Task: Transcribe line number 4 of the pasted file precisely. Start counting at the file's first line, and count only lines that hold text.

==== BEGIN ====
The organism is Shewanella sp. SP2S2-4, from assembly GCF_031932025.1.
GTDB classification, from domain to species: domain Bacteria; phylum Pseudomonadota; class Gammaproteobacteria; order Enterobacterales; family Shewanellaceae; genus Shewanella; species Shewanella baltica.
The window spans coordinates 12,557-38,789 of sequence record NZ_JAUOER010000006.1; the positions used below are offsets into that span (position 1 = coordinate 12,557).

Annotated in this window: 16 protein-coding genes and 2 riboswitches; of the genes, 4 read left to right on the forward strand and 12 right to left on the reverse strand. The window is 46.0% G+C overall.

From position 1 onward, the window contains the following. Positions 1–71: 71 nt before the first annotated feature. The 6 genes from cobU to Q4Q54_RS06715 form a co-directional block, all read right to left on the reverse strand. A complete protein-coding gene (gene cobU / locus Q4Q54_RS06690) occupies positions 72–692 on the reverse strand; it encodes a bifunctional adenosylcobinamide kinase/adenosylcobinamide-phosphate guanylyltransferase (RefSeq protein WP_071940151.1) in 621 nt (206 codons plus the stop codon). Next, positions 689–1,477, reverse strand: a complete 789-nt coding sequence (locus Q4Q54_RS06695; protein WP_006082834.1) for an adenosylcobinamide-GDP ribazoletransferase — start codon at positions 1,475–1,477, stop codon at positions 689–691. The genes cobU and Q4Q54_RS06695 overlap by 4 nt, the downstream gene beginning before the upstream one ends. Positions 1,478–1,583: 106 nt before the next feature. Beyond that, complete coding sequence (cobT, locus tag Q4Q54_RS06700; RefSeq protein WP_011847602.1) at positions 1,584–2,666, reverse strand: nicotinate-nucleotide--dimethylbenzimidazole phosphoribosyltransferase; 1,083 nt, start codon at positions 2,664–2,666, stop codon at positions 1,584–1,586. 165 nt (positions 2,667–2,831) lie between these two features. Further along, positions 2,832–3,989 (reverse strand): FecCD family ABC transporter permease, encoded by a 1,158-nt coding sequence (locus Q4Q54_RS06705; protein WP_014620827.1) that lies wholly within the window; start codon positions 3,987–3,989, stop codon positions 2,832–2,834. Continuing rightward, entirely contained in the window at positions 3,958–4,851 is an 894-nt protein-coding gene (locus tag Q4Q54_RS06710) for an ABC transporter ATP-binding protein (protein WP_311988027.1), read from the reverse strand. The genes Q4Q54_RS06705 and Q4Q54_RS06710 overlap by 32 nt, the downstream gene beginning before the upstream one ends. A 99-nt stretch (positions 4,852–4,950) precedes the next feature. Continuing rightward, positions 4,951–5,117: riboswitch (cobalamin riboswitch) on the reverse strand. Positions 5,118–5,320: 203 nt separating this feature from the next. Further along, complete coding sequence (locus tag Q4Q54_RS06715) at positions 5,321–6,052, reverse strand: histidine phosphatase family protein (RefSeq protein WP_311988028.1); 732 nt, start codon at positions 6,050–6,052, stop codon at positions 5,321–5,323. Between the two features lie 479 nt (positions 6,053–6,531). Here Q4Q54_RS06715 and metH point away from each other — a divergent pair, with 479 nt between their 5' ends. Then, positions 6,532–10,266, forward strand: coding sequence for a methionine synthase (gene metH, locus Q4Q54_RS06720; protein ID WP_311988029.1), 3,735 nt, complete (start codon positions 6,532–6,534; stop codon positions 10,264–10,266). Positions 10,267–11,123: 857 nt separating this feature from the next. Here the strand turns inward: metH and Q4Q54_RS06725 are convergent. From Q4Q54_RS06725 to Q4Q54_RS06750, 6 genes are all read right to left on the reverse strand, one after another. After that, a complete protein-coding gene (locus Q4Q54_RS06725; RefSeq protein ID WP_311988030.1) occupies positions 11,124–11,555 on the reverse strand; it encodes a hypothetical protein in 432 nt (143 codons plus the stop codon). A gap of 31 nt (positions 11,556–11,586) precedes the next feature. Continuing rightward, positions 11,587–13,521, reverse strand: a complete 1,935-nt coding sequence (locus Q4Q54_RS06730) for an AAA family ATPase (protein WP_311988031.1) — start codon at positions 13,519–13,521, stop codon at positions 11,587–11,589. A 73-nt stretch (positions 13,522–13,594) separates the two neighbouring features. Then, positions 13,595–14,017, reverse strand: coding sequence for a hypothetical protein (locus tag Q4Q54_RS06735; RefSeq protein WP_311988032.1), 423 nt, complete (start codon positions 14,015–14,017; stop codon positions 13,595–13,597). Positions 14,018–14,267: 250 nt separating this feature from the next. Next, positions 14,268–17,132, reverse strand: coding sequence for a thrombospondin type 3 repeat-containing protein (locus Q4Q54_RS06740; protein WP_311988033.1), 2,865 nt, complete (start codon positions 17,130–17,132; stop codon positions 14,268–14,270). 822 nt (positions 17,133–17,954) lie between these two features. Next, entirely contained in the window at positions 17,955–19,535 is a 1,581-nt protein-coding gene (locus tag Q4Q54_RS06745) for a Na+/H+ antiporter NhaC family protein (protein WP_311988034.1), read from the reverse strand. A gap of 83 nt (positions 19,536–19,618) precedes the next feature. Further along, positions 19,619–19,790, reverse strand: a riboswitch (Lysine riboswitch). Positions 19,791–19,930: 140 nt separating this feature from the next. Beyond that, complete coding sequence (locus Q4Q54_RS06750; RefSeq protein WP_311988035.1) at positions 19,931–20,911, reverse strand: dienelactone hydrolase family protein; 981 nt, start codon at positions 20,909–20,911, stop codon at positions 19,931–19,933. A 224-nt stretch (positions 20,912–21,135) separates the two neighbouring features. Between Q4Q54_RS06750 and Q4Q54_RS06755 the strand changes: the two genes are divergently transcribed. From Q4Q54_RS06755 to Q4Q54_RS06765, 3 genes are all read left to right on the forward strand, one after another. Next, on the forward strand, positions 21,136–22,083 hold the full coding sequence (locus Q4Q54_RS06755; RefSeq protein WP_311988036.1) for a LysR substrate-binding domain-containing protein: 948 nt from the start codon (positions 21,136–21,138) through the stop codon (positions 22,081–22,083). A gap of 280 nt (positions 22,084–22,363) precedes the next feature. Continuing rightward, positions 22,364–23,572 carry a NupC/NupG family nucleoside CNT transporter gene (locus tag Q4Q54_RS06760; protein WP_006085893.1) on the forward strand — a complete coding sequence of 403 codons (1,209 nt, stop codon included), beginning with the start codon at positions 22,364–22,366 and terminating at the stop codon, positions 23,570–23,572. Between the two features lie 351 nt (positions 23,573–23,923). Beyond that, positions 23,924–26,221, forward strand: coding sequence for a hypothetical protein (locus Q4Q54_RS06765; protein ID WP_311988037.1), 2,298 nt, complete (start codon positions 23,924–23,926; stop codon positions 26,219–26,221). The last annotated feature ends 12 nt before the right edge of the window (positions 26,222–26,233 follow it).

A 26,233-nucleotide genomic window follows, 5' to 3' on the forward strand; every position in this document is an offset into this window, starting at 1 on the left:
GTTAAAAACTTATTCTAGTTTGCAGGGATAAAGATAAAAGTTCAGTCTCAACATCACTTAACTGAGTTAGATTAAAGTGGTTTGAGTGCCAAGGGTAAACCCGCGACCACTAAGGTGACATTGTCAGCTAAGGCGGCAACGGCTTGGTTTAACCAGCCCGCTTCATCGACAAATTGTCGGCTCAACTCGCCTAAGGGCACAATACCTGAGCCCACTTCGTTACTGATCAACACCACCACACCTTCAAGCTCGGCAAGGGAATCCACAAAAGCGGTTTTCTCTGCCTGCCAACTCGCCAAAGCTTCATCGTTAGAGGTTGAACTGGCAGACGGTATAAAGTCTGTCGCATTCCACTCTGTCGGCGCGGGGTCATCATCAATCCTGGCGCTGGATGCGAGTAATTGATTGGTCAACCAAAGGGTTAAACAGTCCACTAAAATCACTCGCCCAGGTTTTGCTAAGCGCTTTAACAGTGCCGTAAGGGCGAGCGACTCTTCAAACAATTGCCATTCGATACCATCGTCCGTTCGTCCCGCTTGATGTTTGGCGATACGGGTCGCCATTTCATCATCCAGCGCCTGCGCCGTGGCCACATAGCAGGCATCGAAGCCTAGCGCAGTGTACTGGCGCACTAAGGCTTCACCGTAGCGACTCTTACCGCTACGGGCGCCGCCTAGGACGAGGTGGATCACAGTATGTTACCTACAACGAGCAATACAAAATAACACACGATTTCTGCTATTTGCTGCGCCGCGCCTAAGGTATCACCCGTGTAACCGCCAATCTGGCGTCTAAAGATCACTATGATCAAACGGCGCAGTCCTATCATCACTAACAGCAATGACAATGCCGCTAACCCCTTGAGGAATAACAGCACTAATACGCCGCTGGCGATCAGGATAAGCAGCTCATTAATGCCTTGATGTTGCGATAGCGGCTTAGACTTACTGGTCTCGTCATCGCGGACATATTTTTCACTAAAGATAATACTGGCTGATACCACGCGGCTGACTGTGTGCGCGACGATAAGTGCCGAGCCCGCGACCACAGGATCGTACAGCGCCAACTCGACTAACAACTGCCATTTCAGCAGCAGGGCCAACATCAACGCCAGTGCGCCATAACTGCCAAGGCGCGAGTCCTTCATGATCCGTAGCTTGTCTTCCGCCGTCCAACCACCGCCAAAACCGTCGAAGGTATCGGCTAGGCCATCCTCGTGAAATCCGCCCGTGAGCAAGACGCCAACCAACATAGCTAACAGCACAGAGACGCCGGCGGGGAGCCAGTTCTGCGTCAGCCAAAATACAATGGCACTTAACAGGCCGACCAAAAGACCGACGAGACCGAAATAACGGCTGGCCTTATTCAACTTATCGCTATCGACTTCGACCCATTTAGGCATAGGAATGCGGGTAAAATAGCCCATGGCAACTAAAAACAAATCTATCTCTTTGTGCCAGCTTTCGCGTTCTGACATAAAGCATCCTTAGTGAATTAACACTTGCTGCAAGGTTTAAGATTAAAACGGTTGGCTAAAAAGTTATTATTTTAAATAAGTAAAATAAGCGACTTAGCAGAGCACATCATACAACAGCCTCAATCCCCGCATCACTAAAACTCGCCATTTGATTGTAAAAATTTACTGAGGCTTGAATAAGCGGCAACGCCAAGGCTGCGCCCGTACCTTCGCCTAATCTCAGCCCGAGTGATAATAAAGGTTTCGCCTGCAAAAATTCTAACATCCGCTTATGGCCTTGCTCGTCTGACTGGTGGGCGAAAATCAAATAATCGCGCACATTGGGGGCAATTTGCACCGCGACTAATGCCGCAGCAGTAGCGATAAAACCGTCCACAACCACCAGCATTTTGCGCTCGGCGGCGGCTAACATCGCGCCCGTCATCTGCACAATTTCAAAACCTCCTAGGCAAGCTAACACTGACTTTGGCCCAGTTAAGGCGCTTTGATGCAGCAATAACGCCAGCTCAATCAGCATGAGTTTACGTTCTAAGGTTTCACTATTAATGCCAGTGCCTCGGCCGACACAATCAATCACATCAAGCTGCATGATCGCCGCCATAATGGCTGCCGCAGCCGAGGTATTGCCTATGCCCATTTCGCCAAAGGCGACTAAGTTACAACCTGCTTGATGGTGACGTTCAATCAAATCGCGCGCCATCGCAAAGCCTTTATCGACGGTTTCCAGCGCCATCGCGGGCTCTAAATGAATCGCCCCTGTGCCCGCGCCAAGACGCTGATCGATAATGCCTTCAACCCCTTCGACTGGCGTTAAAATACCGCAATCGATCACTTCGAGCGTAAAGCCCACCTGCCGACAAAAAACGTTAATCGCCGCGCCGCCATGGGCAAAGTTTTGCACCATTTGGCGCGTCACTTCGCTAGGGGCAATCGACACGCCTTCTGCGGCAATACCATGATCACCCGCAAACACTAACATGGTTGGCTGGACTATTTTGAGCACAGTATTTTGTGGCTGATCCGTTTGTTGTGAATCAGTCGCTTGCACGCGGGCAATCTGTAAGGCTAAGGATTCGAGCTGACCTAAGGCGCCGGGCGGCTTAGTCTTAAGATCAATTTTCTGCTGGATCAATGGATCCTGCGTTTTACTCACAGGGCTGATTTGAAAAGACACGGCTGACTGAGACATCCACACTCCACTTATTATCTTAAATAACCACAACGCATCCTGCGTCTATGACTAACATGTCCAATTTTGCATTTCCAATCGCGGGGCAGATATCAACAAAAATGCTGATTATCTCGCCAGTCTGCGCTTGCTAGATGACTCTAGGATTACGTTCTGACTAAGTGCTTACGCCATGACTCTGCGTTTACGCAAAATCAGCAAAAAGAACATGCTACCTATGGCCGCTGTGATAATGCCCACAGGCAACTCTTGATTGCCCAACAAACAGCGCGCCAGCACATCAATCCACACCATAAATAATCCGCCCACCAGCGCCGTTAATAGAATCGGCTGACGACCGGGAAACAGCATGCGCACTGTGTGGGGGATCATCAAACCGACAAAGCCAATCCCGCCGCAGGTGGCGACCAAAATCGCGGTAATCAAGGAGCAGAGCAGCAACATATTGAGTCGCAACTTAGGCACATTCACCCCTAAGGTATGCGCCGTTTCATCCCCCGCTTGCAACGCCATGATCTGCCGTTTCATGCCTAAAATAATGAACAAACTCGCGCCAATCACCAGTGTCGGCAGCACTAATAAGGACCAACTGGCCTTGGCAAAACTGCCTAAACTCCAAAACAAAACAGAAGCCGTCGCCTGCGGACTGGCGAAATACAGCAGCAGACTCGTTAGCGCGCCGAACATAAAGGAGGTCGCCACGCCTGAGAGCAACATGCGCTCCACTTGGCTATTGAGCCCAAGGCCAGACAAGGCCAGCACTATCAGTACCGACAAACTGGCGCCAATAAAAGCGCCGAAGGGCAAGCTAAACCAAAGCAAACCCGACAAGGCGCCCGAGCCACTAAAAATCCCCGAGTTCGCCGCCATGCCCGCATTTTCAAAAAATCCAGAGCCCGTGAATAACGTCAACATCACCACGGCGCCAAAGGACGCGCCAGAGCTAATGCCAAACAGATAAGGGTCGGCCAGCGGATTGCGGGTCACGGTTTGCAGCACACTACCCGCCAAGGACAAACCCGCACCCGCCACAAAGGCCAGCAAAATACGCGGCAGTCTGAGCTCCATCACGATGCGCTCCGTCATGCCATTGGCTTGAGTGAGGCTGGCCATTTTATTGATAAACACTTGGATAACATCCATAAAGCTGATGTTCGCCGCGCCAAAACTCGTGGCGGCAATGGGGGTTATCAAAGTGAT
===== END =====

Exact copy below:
Annotated in this window: 16 protein-coding genes and 2 riboswitches; of the genes, 4 read left to right on the forward strand and 12 right to left on the reverse strand. The window is 46.0% G+C overall.